These family separation policies are directly contrary to the test of love laid out later in the same chapter of Romans (verses 8-10):

Owe no one anything, except to love one another; for the one who loves another has fulfilled the law. The commandments, “You shall not commit adultery; You shall not murder; You shall not steal; You shall not covet,” and any other commandment, are summed up in this Word: “Love your neighbor as yourself.” Love does no wrong to a neighbor; therefore, love is the fulfilling of the law.

Trump was blocked by the moral outrage of the society, and parents in particular, really for the first time, and had to retreat. It’s a great affirmation for moral conscience that provides some hope for the future.

But, Trump doubled down on his hard line against immigrants — even calling undocumented immigrants an “infestation” of America. All Christians, including those who support the president for other reasons, must condemn such morally indefensible and “unbiblical” language by Donald Trump. He confirmed his zero-tolerance policies will continue. Let’s name Trump’s “no tolerance policy” for what it is — a “no compassion policy.” And it has to be stopped.

It is now time to morally press our members of Congress to permanently prevent the Trump administration from family separation, to ensure the reunification of separated families, and to demand the humane treatment of families seeking asylum who have yet to commit a crime and have their case adjudicated with empathy and justice.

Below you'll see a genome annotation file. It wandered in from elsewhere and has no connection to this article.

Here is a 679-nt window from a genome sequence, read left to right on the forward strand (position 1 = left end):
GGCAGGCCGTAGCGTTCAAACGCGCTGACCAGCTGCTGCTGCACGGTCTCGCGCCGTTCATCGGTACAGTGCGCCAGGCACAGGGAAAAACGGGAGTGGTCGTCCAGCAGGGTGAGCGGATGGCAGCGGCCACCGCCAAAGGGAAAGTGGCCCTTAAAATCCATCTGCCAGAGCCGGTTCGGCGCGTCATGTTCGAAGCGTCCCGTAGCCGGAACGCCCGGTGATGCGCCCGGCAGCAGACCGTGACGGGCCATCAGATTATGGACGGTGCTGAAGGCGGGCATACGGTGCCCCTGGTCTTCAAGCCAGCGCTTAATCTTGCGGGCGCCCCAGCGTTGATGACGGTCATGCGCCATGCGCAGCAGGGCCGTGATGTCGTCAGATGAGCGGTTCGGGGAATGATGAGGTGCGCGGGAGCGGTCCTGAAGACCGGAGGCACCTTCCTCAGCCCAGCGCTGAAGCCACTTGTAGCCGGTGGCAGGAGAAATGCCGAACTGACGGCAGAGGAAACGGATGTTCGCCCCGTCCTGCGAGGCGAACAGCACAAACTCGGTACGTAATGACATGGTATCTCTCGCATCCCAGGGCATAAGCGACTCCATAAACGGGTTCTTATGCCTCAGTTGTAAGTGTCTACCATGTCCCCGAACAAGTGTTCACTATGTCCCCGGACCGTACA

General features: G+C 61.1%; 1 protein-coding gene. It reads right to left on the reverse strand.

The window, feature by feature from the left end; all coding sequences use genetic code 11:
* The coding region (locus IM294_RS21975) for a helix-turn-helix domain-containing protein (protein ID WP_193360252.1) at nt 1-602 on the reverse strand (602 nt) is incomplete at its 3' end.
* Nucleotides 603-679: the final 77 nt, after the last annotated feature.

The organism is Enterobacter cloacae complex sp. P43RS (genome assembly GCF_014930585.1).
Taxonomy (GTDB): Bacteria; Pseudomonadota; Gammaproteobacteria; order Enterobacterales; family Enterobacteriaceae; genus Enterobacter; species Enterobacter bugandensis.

Ultimately, the elders statement names these policies and language toward immigrants and refugees “as cruelly contrary to the love of Jesus Christ, who says how we treat the “stranger” is how we treat Jesus. (Matthew 25:31-46)

For followers of Jesus, these are not just political issues but matters of discipleship. As elders, we have committed ourselves to “Reclaiming Jesus” as an urgent call in a time of crisis. We believe that reclaiming Jesus requires us to believe in welcoming the stranger and to reject the policies and practices that separate immigrant children from their mothers and fathers.

Read and print out the full statement here to share with your churches and government officials.

The elders commend this call, in prayer and hope for the reclaiming of Jesus in our time.

It is time to cast the light of Jesus on this political crisis.

This is the message we have heard from him and proclaim to you, that God is light and in him there is no darkness at all. If we say that we have fellowship with him while we are walking in darkness, we lie and do not do what is true; but if we walk in the light as he himself is in the light, we have fellowship with one another …— 1 John 1:5-7a

The light shines in the darkness, and the darkness has not overcome it. — John 1:5